Baby, it's them

Page 2 of 7

Elvis Costello and the Attractions had turned into the Rolling Stones.
But even now, during an hourlong phone conversation, Costello insists that "I didn't think Brutal Youth was like anything that had been done before. I was aware that the basic musical premise was those four guys playing in a studio together, using very little, or no additional orchestration and just a few instruments we may not have had access to initially. There was a difference in age and experience that went between that record and Blood and Chocolate and the first record we made together. It was like checking out against the blueprint, going back and saying, 'Let's have a look at the blueprint, let's see if we can get another sort of building out of it.' And we did, and it's a good record."

But in the end, it's not a great record--at least not when held against the myriad of great records in Costello's discography, including such albums as his 1977 debut My Aim is True and its follow-up This Year's Model (his first with the Attractions). Indeed, both of those albums have become to his admirers like museum pieces, records best listened to behind glass; few performers could ever live up to those albums, or live them down. And Brutal Youth certainly looks out of place next to 1979's Armed Forces, 1982's Imperial Bedroom, 1983's Punch the Clock, and 1986's Blood and Chocolate.

The record does not drip with venom, does not howl in anguish, does not scream in anger, does not sigh in delight. It feels like product, as though each song should come with its own bar code. Brutal Youth does not sound like a record made by a man who is any longer passionate about making a rock-and-roll record. To quote from "Lip Service," written by him 20 years ago, everybody is going through the motions.

As a result of poor album sales--which Warner Bros. Records blamed on his decision to digress instead of rock, and Costello blamed on Warner Bros.' failure even to advertise his more recent records--he left the label in disgust. He is now on his third label in 20 years, having signed to Mercury Records at the beginning of 1998.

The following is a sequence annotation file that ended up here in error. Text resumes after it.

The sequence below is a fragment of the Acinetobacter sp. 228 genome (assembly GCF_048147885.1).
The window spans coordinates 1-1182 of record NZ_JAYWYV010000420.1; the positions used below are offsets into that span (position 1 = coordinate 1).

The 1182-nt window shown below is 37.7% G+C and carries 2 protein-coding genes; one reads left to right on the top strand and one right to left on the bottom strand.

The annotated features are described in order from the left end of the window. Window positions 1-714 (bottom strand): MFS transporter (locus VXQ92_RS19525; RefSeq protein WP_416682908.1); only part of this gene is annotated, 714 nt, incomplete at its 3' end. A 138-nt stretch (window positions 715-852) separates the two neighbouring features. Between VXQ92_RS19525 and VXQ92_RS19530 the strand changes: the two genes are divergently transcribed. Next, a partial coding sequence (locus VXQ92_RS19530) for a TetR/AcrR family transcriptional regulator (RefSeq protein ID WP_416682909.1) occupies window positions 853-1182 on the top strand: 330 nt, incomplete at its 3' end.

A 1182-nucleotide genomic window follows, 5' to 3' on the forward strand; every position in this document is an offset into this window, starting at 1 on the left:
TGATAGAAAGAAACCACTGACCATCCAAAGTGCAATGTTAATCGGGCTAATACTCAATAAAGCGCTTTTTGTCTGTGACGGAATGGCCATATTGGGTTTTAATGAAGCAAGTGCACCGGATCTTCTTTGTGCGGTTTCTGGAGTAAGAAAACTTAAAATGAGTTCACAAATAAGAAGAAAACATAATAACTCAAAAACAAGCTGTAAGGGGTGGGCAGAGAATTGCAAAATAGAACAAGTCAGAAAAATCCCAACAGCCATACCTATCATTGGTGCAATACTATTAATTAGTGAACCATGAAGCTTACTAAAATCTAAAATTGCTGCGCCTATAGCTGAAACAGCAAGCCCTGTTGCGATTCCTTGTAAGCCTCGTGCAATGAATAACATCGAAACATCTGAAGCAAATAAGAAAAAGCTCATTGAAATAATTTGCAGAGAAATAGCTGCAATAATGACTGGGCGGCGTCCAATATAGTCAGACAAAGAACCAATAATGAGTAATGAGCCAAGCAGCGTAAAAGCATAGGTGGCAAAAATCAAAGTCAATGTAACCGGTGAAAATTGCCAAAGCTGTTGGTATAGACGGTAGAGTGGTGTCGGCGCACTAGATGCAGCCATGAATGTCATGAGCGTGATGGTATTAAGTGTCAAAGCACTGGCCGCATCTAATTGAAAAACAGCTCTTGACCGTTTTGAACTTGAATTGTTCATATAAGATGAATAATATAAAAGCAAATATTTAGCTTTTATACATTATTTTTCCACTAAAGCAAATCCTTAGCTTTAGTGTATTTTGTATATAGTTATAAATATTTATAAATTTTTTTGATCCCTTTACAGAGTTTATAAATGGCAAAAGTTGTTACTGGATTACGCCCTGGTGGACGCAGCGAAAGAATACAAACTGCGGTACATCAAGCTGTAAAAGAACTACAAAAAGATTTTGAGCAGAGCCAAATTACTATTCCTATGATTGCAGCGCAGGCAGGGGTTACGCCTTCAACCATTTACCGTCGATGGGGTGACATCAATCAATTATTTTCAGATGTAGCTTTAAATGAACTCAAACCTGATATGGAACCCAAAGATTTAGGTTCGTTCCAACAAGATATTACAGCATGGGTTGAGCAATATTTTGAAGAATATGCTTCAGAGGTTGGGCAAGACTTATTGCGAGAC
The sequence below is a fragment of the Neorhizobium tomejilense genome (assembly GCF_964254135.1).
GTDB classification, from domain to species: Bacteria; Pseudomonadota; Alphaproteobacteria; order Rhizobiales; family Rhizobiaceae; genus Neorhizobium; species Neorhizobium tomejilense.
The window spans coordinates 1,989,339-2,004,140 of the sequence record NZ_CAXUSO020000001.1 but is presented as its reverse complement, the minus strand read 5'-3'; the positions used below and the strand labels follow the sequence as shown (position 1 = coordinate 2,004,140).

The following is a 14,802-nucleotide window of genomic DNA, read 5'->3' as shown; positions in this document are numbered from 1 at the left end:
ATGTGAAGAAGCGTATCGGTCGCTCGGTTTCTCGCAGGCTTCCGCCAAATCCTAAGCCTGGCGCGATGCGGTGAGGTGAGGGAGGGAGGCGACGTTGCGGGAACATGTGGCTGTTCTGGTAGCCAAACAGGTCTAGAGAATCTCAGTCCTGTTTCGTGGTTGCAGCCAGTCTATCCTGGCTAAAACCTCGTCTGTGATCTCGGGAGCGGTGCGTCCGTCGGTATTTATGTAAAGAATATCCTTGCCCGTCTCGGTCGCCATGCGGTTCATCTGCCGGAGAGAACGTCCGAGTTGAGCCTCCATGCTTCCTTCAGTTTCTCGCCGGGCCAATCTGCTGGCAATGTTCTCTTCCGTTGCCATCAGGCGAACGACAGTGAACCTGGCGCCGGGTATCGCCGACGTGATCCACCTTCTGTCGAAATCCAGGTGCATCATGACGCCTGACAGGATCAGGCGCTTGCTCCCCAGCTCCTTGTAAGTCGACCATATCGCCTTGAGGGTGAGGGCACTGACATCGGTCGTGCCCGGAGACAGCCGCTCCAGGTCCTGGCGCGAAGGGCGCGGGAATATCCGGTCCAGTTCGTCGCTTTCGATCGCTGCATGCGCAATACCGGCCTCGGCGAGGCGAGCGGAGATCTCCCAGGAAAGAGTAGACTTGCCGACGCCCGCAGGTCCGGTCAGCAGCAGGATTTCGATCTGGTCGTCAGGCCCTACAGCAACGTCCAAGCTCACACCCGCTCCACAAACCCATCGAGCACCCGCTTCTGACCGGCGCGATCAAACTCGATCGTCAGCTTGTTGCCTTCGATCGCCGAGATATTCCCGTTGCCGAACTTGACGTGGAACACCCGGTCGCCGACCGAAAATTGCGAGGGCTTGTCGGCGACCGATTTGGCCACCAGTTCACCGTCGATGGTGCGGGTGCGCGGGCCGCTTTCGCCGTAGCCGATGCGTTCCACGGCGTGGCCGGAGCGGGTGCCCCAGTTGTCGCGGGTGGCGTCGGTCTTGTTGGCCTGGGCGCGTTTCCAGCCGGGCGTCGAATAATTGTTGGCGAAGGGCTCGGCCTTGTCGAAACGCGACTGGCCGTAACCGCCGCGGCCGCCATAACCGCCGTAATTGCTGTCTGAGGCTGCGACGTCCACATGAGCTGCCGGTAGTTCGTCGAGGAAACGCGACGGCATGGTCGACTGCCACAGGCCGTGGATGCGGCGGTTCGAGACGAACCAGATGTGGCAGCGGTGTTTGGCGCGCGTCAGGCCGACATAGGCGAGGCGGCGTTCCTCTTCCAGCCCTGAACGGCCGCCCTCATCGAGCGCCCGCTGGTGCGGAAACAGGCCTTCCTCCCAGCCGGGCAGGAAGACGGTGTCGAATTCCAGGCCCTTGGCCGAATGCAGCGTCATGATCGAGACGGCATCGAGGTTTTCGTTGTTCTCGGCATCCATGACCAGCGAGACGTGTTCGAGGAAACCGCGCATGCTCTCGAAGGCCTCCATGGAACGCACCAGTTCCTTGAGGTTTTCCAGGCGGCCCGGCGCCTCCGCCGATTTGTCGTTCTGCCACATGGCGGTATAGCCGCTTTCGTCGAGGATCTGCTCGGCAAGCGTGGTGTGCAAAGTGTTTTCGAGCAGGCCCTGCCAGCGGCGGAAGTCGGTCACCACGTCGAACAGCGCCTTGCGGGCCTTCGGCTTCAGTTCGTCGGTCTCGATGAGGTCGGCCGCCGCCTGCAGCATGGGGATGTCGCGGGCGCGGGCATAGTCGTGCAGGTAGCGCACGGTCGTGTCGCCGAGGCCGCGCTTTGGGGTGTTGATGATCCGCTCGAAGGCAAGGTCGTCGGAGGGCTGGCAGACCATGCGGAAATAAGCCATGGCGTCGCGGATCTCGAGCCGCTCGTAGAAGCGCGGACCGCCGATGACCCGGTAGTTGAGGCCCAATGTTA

And so, perhaps, it is a relief to hear from the man's own mouth that, for now, he is through with rock and roll; finished with trying to impress with his wicked, witty, intricate wordplay; fed up with strapping a guitar around his neck one more time and, yes, going through the motions. Instead, he dreams of one day writing and performing a disc that features no words at all. Galling!

Such a desire grew out of writing over the past two years with the 70-year-old Burt Bacharach, whom he ran into 10 years ago while Costello was in the studio recording Spike. Their first meeting in 1988 was a brief, thrilling one for Elvis. Imagine a child running into Willie Mays in the Polo Grounds' tunnels after a game. They exchanged a few words, Costello apologized to Bacharach for "stealing" his arrangements, and that was it. Eight years later, they would wind up collaborating on a song for the 1996 film Grace of My Heart, without ever standing in the same room together.

Eventually, they would record a full-length disc together featuring their music and Elvis' sparse words. The result, Painted From Memory, will be released on September 29--though it sounds like a record that's been in the racks for decades.

Perhaps their collaboration was inevitable, almost fated. Costello, after all, had long been a fan of the music Bacharach had written with lyricist (and ex-journalist) Hal David during the 1950s and '60s. Twenty years ago, before Costello even had a deal with Columbia Records, he and the Attractions recorded Bacharach and David's "I Just Don't Know What to Do With Myself" for the Live Stiffs collection. In 1984, he and Nick Lowe performed "Baby It's You," intending it as a single release until Columbia deemed the song "too good" for release (Elvis' words); "Baby It's You" would later appear on the import odds-and-ends collection Out of Our Idiot and, subsequently, on Rykodisc's reissue of Goodbye Cruel World. In 1990, Costello also recorded the Bacharach-David classic "Please Stay"--though it too wouldn't be released until 1995's all-covers disc Kojak Variety.

Now, instead of paying homage to Bacharach, Costello is his partner: They wrote each song on Painted From Memory together, performed them in the same room with an eight-piece ensemble, then invited a 24-piece pop orchestra to lay down the plush carpet that blankets each song. For the second time in his life, Costello has been given the opportunity to write and record with a childhood idol.

KEEP THE DALLAS OBSERVER FREE... Since we started the Dallas Observer, it has been defined as the free, independent voice of Dallas, and we'd like to keep it that way. With local media under siege, it's more important than ever for us to rally support behind funding our local journalism. You can help by participating in our "I Support" program, allowing us to keep offering readers access to our incisive coverage of local news, food and culture with no paywalls.
Robert Wilonsky
Contact: Robert Wilonsky